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ARTICLE |

Symmetrical Peripheral Gangrene

HERBERT DARDIK, MD; IRVING DARDIK, MD; SEYMOUR SPRAYREGEN, MD; FRANK VEITH, MD
Arch Surg. 1974;109(4):588. doi:10.1001/archsurg.1974.01360040096028.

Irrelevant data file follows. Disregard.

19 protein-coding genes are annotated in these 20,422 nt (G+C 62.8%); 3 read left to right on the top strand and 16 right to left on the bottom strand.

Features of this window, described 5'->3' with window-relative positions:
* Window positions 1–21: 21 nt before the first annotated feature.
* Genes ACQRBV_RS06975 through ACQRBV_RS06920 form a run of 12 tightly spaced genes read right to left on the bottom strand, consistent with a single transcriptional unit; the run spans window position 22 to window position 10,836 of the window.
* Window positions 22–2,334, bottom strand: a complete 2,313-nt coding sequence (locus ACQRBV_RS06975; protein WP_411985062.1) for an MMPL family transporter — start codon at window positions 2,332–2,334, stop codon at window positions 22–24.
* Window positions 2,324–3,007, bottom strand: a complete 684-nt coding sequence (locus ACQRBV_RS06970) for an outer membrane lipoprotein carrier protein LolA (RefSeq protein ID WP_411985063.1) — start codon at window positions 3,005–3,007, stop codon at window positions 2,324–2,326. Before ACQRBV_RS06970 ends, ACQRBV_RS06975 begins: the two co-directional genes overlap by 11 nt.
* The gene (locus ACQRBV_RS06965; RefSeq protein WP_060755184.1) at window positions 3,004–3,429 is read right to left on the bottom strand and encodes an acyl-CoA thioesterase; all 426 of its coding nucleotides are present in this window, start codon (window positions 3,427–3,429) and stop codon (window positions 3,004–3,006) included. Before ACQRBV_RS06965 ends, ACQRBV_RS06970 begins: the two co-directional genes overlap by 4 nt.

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To the Editor.–Symmetrical peripheral gangrene as a complication of hypotension and poor tissue perfusion was presented by Goodwin and Berne in the June Archives (108:780, 1974). We agree entirely with the authors' conclusions, particularly the need to recognize the syndrome, thereby avoiding unnecessary angiography and surgical intervention. However, we wish to emphasize that symmetry is not an absolute prerequisite for the diagnosis of non-occlusive ischemia of the extremities. We have recently described our experience with asymmetrical non-occlusive ischemia of the lower extremities.1 In all instances, the patient was admitted with the classic findings of unilateral embolic or thrombotic occlusion of a major limb vessel. Angiography was performed in these cases and showed complete patency of the arteries. However, the rate of filling and flow through the peripheral arterial system was extremely slow. In one of our cases, Doppler flowmeter recordings were helpful in that a flat tracing was

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